Finally, the prosecution expressly calls leakers as bad or worse than spies (page 7): “Moreover, the defense’s bifurcation of spies and leakers is dubious at best. . . . [Worldwide public] distribution may actually amplify the potential damage to the national security in that every country gains access to the compromised intelligence.”

Honest question — how does that cut for the press?

Even with just these opening salvos, the Hale case could end up being a case as big or bigger than Morison in the small world of leak law. And, unlike Morison, it comes in the context of this jump in the number of cases (and the severity of punishment), which has to be relevant to the First Amendment analysis.

— Gabe Rottman

Quick Hits

Win in Europe for online press rights. The European Union’s highest court confirms that take-down demands under the “right to be forgotten” do not apply outside member countries, agreeing with the Reporters Committee’s friend-of-the-court brief in the case, which was joined by an array of media groups. Special thanks to WilmerHale for representing amici there.

Ninth Circuit high fives hiQ. Hacking law nerds cool people around the country are still digesting the potentially groundbreaking decision by the United States Court of Appeals for the Ninth Circuit in LinkedIn v. hiQ, which held that using computer programs to “scrape” publicly available information online, something that data journalists do all the time, can’t violate the Computer Fraud and Abuse Act. Read more on how this affects newsgathering and the First Amendment.

More cloak for the cloak and dagger. Congress continues to work on conferencing the National Defense Authorization Act, which includes a provision that would expand the law that criminalizes the disclosure of the identities of spies and their handlers. The bottom line is that the revised law could apply to journalists, and could cover intelligence officers and agents who are safe in the United States and whose identities are newsworthy and relevant to stories in the public interest. Read our full rundown.

White House appeals loss in Rose Garden imbroglio. White House correspondent Brian Karem and former Trump aide Sebastian Gorka got into a shouting match in the Rose Garden in July. The White House didn’t have any rules in place about such conduct in this context (for reporters or guests), but they punished Karem by suspending his security credentials for 30 days. The Reporters Committee filed an amicus brief, and Karem won because of the lack of pre-existing rules. The White House is appealing. Read our analysis of the district court’s decision requiring the reinstatement of Karem’s credentials.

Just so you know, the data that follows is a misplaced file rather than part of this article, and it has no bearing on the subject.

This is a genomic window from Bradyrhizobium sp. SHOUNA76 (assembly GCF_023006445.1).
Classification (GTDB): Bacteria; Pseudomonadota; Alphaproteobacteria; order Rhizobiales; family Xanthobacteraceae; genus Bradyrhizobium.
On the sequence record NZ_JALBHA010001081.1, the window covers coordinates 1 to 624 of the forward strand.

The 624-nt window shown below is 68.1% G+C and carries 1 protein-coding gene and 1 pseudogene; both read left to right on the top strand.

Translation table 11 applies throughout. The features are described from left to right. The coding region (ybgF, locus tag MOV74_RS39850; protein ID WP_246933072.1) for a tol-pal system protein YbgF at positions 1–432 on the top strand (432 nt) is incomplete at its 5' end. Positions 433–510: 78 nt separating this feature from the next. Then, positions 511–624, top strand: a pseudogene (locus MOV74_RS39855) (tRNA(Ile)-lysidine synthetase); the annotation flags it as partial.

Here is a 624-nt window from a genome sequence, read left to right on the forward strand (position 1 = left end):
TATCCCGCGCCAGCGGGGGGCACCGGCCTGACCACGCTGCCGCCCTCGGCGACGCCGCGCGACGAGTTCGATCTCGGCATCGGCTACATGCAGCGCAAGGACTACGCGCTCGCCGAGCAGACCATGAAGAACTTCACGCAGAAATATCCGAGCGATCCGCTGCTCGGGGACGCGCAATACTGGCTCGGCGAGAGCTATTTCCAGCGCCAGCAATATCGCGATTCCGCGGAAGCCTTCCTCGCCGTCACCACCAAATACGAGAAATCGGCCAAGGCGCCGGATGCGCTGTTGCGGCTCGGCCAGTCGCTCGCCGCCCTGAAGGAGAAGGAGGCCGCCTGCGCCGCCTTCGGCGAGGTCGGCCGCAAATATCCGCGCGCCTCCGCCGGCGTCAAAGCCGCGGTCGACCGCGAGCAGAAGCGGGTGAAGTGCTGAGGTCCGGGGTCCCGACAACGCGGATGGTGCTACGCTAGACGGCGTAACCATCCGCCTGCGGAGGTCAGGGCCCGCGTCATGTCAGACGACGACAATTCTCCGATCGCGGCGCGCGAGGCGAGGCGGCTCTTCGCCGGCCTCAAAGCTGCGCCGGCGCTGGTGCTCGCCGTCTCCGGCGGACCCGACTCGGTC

A right to be forgotten at the FBI. The Privacy Act, passed in part because of political spying by the FBI and intelligence agencies during the civil rights era and the Vietnam War, bars the collection of information about First Amendment activities unless pertinent to an ongoing investigation. The Ninth Circuit, in an under-the-radar opinion with potentially important ramifications for the press, ordered the FBI to expunge such records when no longer relevant to an ongoing case.

Gif of the Week

In honor of the CFAA win in hiQ, here’s a little bit of Wargames — the movie that led to the law.


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The Technology and Press Freedom Project at the Reporters Committee for Freedom of the Press uses integrated advocacy — combining the law, policy analysis, and public education — to defend and promote press rights on issues at the intersection of technology and press freedom, such as reporter-source confidentiality protections, electronic surveillance law and policy, and content regulation online and in other media. TPFP is directed by Reporters Committee attorney Gabe Rottman. He works with Stanton Foundation National Security/Free Press Fellow Linda Moon and legal fellows Jordan Murov-Goodman and Lyndsey Wajert.